“Lt. Ruley is looking in to all the fine details of getting it ordered and placing the order today,” Richard said referring to Wednesday.

    The sheriff said they’re going to train people and make sure they’re following federal drone regulations. But he feels the new drone will prove to be successful, as it did in the successful search for Krista Perdue.





    Soooo.....here's what never happened:

    "Sheriff's Office."
    "Hey, I have a drone, can I help you find the missing teacher?"
    "We're super understaffed and if we don't find her soon, she'll die, but you sure as hell better have a 107 before we let you."
    "Oh, I don't have a 107."
    "This is no time for someone with an incomplete understanding of cloud formation to be interfering. Goodbye."
     
  5. BigAl07

    BigAl07 Moderator
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    You obviously have little to no understanding how most organized SAR missions work. You're going to see more and more REAL Search & Rescue related organizations opting to purchase their very own UAS. This is because you need to be a part of the team in order to be able to integrate with the rest of the teams in the organization.The very LAST thing we want to happen is for someone who is on a search to be hurt or lost. Everyone comes home every time.... and this can only happen (at least on complex large searches) when every person on scene is able to communicate and understand what everyone else is talking about. One misunderstanding could mean searching the wrong area or worse critical information/materials/resources going to the wrong area and someone in need NOT getting what they need.

    Will there be times when a citizen with a drone can call and offer help? Absolutely. Just like when a person goes missing people come and offer to go into the woods looking for them. Same difference but due to liability and other factors more and more organizations are following the FAA regulations (and after Aug 29th the Part 107 reg is enforceable and has real teethe instead of a strong suggestion) and if an Incident Commander allows a not certified operator to operate on scene they open the whole organization up to possible legal backlash. For instance... what if that UAS operator causes some type of "incident"? The AHJ's insurance is going to deny the claim.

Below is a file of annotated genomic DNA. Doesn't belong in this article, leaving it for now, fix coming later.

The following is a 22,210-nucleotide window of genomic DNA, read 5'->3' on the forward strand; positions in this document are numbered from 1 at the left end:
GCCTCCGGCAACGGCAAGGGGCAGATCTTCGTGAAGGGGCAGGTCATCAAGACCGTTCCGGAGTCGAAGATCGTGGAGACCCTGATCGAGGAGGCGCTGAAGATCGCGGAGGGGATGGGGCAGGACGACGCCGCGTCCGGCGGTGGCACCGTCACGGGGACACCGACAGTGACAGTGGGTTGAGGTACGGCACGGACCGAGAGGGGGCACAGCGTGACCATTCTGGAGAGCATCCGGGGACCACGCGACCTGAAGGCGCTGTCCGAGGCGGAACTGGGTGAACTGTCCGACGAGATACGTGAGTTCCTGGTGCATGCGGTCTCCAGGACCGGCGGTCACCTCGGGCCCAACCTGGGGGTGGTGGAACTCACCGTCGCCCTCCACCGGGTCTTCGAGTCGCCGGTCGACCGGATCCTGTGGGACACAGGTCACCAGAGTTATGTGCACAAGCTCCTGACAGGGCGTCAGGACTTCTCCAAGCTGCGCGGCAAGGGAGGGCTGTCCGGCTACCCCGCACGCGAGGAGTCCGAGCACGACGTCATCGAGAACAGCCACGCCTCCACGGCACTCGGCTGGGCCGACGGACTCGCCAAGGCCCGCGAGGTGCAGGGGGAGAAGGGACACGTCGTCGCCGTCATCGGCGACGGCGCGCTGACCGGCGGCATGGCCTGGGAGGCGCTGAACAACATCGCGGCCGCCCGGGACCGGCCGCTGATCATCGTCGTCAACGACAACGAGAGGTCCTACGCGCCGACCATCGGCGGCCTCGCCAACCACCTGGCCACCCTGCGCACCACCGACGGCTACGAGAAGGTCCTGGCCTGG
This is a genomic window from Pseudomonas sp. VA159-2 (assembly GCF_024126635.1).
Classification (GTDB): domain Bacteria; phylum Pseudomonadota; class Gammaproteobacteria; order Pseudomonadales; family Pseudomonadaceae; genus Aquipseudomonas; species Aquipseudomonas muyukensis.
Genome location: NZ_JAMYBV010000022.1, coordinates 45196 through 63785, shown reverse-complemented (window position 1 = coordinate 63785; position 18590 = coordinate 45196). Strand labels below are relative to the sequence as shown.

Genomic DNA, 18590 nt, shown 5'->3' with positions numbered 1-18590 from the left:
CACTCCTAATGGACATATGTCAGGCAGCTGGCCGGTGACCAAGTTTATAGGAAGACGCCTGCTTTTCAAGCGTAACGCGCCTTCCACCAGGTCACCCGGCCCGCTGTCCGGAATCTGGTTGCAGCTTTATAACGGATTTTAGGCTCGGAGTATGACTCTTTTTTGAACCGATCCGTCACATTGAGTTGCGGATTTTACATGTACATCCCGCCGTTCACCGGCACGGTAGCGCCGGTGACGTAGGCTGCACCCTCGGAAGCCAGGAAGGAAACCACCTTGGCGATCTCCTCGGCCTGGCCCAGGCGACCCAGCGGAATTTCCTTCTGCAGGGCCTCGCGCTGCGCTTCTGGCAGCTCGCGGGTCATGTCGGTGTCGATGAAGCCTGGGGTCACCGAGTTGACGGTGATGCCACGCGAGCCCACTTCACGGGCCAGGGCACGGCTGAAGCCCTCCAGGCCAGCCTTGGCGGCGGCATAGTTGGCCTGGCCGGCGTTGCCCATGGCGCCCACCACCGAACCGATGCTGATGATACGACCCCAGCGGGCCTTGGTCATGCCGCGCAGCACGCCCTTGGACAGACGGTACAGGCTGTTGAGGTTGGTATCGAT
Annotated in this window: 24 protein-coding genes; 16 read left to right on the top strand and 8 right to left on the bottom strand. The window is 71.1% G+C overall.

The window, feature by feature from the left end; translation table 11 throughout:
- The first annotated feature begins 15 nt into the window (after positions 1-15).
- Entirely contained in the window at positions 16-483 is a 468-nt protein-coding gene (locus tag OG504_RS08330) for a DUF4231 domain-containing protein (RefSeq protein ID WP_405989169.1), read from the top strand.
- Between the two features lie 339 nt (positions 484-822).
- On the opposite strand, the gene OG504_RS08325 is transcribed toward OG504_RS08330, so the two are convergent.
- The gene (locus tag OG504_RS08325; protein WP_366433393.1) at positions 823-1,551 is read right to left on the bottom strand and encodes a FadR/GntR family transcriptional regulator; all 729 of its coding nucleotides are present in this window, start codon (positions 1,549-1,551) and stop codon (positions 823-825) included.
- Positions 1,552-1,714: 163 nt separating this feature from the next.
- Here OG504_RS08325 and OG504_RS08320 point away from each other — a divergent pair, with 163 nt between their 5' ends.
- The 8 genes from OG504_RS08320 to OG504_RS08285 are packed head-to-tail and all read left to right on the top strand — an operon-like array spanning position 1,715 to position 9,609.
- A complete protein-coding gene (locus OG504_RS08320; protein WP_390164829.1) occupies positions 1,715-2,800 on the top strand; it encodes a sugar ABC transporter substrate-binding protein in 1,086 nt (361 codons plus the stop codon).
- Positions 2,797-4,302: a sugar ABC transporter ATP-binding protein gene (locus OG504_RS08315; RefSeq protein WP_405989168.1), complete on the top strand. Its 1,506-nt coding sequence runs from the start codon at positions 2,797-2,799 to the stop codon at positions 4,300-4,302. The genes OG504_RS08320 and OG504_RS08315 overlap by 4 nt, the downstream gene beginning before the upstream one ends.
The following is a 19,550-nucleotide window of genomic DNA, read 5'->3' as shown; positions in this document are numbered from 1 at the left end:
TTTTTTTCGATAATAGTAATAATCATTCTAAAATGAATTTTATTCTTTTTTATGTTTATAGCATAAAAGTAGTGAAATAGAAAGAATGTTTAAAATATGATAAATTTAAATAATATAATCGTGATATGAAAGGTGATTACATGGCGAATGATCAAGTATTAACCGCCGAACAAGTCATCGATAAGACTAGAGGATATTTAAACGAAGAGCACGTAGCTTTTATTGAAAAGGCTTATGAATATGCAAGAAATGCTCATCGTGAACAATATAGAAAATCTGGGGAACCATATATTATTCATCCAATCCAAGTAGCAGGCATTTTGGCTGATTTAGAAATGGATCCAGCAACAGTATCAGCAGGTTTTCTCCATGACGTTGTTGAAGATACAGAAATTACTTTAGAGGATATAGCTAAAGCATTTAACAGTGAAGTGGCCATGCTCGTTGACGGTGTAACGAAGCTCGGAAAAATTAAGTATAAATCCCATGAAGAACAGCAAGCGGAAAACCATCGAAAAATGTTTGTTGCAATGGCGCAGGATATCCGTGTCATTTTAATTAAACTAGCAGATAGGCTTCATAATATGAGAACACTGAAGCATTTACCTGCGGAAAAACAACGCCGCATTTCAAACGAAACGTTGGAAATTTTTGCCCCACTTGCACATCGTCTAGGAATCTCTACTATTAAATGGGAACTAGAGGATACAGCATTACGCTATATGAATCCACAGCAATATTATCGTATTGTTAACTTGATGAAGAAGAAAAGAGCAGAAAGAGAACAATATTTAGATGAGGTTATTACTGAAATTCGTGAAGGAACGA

The National Association for Search & Rescue (NASAR) announced last week that after Aug 29th any work done within the national infrastructure was to follow all FAA regulations. As such regardless what tTC above thinks organized SAR will require the operator to be credentialed or be asked to leave the scene.

    Now of course there will be times with an informal search takes place (usually lead by the family of a missing person) and John-boy with his drone is allowed to help (and it's possible to get POSSIBLE results from this) but when the search goes formal and EMS issues an IC and we start dispatching equipment and personnel you can bet your bottom dollar (and your beloved truch tTC) that they will adhere to Federal guidelines.

    One last note... more often than not when we are on scene for a live SAR we are not the only aircraft in the area. We have to work in coordination with search copters, search planes. For the larger searches we also have a small Cessna we keep airborne that is the "Repeater" for our radio systems the search team and IC use to stay in constant contact. If you don't understand Aviation you can't integrate safely with manned aircract and you have no place being there.
     
  6. theTastyCat